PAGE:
[Pharo-users] [Pharo-dev] TestAsserter>>assertCollection:hasSameElements:

Peter Uhnák i.uhnak at gmail.com
Sun Oct 25 11:33:19 EDT 2015

> > assert:equals:  it's just more typing than #= with no additional outcome

I also disagree, but that may be also because maybe we write tests for
different purpse.
If you write tests just to test your code, then whatever... I don't do that
so I can't comment on that.

However if you do TDD, then tests are to provide feedback, and from that
perspective you want to see immediately what is the difference. If I see
that the assertion failed I have to start digging to find out what is the
difference, which is extra work and bad from feedback perspective. If I
instead immediately see what I need to see it allows me to faster deduce
the source of the problem and resolve it.

And this is actually quite generic idea... imagine that you are filling a
web form and when you click "submit" the website tells you "the form is
invalid" and nothing else; that is not helpful at all.
If it instead tells you "The date must be in format MM/DD/YYYY" and
highlights the incriminating field that I immediately can see the problem
and can fix it quickly.

So the different #assert:whatever: provide context for the assertion to be
able to get more valuable feedback.

It is a world of difference.

 > assertCollection:hasSameElements:

> > So, let's start by asking what the question really means. Does it mean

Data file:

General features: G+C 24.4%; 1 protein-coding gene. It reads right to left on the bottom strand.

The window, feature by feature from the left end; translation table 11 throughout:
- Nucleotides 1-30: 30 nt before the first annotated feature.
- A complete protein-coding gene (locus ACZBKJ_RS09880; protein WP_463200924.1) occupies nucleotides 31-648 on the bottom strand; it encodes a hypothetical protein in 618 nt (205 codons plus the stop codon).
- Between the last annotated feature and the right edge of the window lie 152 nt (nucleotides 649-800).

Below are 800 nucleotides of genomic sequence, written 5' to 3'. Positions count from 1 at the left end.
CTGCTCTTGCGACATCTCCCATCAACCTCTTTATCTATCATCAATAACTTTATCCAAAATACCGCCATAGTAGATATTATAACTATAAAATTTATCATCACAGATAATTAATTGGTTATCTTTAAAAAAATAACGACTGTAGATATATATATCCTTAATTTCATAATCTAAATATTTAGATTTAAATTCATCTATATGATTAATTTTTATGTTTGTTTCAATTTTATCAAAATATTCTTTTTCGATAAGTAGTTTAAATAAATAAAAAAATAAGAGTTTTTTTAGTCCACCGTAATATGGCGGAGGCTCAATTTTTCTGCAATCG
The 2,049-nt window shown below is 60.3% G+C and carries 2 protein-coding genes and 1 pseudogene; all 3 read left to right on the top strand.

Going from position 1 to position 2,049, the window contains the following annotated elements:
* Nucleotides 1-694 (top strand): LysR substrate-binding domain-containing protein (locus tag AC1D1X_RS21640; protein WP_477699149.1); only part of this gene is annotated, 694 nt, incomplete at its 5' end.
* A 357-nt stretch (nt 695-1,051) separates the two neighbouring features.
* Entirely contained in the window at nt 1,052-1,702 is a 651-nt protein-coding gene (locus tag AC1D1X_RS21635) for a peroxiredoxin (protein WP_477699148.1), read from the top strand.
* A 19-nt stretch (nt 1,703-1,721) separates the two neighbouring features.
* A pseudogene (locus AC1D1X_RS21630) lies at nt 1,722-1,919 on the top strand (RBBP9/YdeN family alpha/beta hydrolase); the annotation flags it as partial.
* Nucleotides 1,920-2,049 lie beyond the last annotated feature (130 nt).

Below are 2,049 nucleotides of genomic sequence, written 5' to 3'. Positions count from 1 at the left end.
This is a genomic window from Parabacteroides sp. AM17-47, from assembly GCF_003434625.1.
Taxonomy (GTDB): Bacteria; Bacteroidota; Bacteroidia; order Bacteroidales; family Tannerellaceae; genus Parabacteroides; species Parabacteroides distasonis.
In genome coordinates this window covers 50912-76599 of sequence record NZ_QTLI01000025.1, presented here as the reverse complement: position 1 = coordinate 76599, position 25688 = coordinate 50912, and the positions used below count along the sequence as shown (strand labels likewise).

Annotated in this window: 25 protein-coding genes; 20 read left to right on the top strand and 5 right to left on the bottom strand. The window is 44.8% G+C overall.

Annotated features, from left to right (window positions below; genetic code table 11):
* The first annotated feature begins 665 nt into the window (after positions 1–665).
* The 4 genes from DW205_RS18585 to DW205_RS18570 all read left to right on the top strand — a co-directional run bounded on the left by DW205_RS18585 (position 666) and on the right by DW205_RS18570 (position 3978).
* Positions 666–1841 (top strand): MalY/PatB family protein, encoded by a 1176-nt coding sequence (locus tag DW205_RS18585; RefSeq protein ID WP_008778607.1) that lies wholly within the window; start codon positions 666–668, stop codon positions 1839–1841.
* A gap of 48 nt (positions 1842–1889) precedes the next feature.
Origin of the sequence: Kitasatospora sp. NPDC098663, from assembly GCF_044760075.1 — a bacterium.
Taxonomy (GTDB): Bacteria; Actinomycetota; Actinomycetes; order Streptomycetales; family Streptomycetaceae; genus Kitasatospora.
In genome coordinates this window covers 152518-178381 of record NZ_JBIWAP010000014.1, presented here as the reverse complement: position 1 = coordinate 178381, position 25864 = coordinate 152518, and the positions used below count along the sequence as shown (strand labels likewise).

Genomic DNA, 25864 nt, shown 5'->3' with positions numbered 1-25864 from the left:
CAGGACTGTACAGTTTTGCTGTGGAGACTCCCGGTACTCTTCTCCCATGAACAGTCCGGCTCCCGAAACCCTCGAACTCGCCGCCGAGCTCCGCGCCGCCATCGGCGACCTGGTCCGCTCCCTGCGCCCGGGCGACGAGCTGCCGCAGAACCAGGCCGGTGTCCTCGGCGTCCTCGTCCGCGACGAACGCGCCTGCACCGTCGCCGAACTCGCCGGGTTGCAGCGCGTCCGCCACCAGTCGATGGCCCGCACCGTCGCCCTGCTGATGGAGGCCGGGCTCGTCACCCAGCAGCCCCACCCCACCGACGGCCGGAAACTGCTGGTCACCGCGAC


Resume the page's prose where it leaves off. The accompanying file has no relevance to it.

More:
> that one collection is a subset of the other? What about ordering then?
> Does it mean both contain the same elements at the same position or just
> the fact that if they both were Sets contained the exact same elements. The
> question itself is not exact, so how could an answer possibly be?

There is no question about this method, since this is implemented in code
there is nothing ambiguous. This method effectively converts both arguments
to sets and compares them like that.
The question is whether such thing is useful for non-sets, and there are
definitely cases where such assertion is not appropriate (when you want to
ensure that there are specific items or specific positions), that's why I
suggested asserts specifically for that.

> self assert: result asOrderedCollection asSortedCollection equals: (1 to:
> 10) asOrderedCollection

This is what I usually do now (although I convert to Array, not
OrderedCollection, because the expected one is usually created by hand with
#() or {} ).

> Just a few weeks ago, we discussed something similar about the equality
> of two Collections. Endless discussions where people try convince others
> that their definition of equality and/or sameness is correct with no
> outcome.

I don't see a problem with that because collections truly can have
different equalities based on the context and their purpose. And while you
can call this rat poison, it effectively tells what kind of behavior you
expect from the collections, which seems ok.

> > So we could start by providing an abstract superclass for comparing
> collections based on more than just #= and #==. Then we can add subclasses
> for that which have a real intention revealing name like
> CollectionHasExactlyTheSameElementsAsAnotherAtTheSamePosition.

well this one specifically is quite regular array comparison, questions are
more about the other cases (without order, etc...). And I don't see why new
class instead of a selector somehow solves this.

> please keep these highly fragile
why is it fragile?

> and debatable things

that's why I initiated this debate in the first place.

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